Houses in the Mediterranean
Country: Portugal
Year: 2018
Release Date: 09 Jul 2018
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Houses of the Alentejo


The lands of the Alentejo, a region of hills, dry plains and little in the way of relief rainfall, are abundant in natural resources. Évora is largely formed of granite. In Portalegre, Elvas, Arronches and Assumar we find schist and in Beja, clay. In the municipalities of Estremoz, Borba and Vila Viçosa there is limestone, marble and plentiful water. The buildings blend into the landscape as if they were part of it,

making use of materials and solutions adapted to the climate and forming naturally balanced groups. We can identify two types of architecture: the erudite, visible in the manor houses of great estates and in the noble houses in urban centres; and the popular, which can be seen in the oldest row of houses in the towns and villages, and which are an integral part of the traditional heritage. The rural house, composed of a single storey, is regarded as the most typical and best known in the culture of the Alentejo. Its plan is simple and rectangular, its thick walls are whitewashed, with few openings (usually just a door and a window) and featuring painted bands across the base, predominantly ochre and blue. Traditionally built in taipa (rammed earth), a wise choice that allows heat to be conserved in the winter and maintains freshness in the summer. An enormous, eyecatching chimney, of Arabic influence, is a favoured spot inside the kitchen and provides an exit route for the smoke from the hearth that warms the cold nights and cures the homemade smoked sausages.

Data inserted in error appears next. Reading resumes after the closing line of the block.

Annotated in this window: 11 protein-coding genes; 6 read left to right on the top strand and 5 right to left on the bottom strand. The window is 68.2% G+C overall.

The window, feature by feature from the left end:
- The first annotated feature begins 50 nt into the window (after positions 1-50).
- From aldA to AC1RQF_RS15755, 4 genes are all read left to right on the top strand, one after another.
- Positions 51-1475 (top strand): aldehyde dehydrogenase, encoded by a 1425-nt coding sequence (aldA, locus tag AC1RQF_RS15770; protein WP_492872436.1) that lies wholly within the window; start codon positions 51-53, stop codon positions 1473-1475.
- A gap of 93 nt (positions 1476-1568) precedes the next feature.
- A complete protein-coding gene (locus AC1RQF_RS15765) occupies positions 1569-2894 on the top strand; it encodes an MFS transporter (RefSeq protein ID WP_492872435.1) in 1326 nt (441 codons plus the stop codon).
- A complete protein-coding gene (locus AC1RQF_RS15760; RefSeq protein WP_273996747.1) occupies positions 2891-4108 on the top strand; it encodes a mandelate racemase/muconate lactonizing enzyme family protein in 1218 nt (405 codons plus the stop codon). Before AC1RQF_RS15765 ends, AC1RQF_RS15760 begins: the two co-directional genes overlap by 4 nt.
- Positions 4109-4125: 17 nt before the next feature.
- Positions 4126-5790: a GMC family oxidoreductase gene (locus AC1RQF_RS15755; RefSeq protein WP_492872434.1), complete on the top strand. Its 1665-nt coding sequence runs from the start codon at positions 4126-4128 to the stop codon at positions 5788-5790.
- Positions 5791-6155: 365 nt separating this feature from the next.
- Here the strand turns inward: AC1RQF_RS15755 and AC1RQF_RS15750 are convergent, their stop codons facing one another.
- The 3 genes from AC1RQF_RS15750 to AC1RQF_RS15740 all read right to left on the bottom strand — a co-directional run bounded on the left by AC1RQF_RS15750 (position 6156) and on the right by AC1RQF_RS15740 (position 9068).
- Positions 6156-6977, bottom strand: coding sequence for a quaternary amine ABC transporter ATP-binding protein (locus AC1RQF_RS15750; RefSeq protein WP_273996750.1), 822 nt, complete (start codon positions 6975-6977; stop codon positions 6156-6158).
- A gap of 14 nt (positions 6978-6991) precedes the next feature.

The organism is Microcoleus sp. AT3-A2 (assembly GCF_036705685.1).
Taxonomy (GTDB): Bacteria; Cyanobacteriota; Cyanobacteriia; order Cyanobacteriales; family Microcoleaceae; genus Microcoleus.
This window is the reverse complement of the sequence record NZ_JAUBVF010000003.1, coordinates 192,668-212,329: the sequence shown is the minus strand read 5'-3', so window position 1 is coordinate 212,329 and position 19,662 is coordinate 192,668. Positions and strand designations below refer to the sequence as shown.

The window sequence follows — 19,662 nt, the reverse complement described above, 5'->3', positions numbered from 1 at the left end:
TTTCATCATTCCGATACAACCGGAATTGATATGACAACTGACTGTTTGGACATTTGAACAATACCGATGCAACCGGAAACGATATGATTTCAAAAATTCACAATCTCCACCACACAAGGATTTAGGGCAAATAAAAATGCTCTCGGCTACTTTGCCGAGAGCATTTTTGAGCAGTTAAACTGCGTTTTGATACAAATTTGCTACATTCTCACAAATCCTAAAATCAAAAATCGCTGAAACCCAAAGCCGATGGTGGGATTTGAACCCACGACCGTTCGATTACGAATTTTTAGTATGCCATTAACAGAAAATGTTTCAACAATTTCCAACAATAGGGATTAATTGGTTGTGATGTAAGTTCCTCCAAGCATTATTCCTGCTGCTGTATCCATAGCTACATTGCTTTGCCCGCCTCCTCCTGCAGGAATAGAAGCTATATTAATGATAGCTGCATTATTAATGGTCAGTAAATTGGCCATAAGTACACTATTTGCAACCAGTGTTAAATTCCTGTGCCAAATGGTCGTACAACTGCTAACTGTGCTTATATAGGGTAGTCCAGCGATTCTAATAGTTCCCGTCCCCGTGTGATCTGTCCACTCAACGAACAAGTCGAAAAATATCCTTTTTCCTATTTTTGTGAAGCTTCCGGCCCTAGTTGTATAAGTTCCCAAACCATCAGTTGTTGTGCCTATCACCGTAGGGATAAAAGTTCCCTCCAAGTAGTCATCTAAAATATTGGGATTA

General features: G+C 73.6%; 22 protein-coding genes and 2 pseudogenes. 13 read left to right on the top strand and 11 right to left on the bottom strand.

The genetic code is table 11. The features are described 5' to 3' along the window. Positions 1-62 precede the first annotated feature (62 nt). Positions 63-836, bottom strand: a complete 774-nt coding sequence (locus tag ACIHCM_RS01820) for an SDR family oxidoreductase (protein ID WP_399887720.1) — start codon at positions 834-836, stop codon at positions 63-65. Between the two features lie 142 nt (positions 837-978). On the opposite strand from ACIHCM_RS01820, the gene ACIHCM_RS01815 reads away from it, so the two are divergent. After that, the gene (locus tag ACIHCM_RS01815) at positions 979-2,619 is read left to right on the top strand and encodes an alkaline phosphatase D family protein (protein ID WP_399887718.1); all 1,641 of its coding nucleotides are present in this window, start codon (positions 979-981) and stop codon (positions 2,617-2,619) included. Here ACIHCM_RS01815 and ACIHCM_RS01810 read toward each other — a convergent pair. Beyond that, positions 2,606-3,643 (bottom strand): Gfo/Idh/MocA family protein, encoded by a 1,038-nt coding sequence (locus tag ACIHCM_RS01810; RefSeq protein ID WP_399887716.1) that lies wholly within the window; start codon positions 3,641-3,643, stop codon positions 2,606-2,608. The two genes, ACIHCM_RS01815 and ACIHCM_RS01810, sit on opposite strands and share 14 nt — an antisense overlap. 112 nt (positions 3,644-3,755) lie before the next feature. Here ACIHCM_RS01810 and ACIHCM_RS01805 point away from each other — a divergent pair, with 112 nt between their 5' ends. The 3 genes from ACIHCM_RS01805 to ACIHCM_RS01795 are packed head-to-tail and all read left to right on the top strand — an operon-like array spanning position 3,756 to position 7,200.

Houses of the Algarve


The Algarve, the southernmost region of Portugal, at the far south-western corner of Europe, bathed by the Atlantic Ocean but enjoying a temperate climate thanks to the strong Mediterranean influence, has three distinct geographic zones: Litoral, Barrocal and Serra. This geomorphological diversity gives it an individuality and originality that are also reflected in the traditional architecture, both in terms of materials and techniques, and in the forms of the different types of dwelling that, in turn, incorporate the cultural influences contributed by the region’s history. The houses of the Algarve display a variety of roofing, with a mix of skillion or dual-pitched plus terrace roofs, as is common in Barrocal, just terrace roofs, like the well-known houses of the old town centre of Olhão, or hipped roofs, known locally as tesoura (scissor) roofs, examples of which can be seen in Tavira. They are notable for their particular taste for decorative details. The iconic ornate chimneys, the colourful platbands with geometric designs, the whitewash, the bright colours framing doors and windows, the balconies, the polychrome scagliola and the latticed doors are just some of the marks of the Algarvians’ characteristic decorative sense that await the gaze of the curious visitor.